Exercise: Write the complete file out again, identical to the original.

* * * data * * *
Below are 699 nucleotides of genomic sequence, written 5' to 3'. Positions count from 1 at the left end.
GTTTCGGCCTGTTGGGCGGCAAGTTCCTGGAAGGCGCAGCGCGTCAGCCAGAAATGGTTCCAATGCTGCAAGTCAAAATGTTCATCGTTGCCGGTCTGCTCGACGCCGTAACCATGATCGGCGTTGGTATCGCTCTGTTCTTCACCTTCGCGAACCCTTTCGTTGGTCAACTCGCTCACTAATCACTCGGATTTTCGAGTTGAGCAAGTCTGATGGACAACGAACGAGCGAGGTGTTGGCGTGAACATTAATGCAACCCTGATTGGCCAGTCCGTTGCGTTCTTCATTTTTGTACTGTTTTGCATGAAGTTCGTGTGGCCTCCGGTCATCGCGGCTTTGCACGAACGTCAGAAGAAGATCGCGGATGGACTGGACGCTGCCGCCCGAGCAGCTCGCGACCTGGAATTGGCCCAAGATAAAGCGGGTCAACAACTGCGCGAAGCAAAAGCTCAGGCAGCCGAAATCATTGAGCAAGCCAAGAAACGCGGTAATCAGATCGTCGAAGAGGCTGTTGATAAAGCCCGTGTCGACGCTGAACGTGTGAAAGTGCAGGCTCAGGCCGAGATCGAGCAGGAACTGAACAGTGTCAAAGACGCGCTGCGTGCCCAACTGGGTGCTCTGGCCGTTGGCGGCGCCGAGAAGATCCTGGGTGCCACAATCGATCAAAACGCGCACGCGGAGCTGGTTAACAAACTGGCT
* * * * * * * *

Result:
Below are 699 nucleotides of genomic sequence, written 5' to 3'. Positions count from 1 at the left end.
GTTTCGGCCTGTTGGGCGGCAAGTTCCTGGAAGGCGCAGCGCGTCAGCCAGAAATGGTTCCAATGCTGCAAGTCAAAATGTTCATCGTTGCCGGTCTGCTCGACGCCGTAACCATGATCGGCGTTGGTATCGCTCTGTTCTTCACCTTCGCGAACCCTTTCGTTGGTCAACTCGCTCACTAATCACTCGGATTTTCGAGTTGAGCAAGTCTGATGGACAACGAACGAGCGAGGTGTTGGCGTGAACATTAATGCAACCCTGATTGGCCAGTCCGTTGCGTTCTTCATTTTTGTACTGTTTTGCATGAAGTTCGTGTGGCCTCCGGTCATCGCGGCTTTGCACGAACGTCAGAAGAAGATCGCGGATGGACTGGACGCTGCCGCCCGAGCAGCTCGCGACCTGGAATTGGCCCAAGATAAAGCGGGTCAACAACTGCGCGAAGCAAAAGCTCAGGCAGCCGAAATCATTGAGCAAGCCAAGAAACGCGGTAATCAGATCGTCGAAGAGGCTGTTGATAAAGCCCGTGTCGACGCTGAACGTGTGAAAGTGCAGGCTCAGGCCGAGATCGAGCAGGAACTGAACAGTGTCAAAGACGCGCTGCGTGCCCAACTGGGTGCTCTGGCCGTTGGCGGCGCCGAGAAGATCCTGGGTGCCACAATCGATCAAAACGCGCACGCGGAGCTGGTTAACAAACTGGCT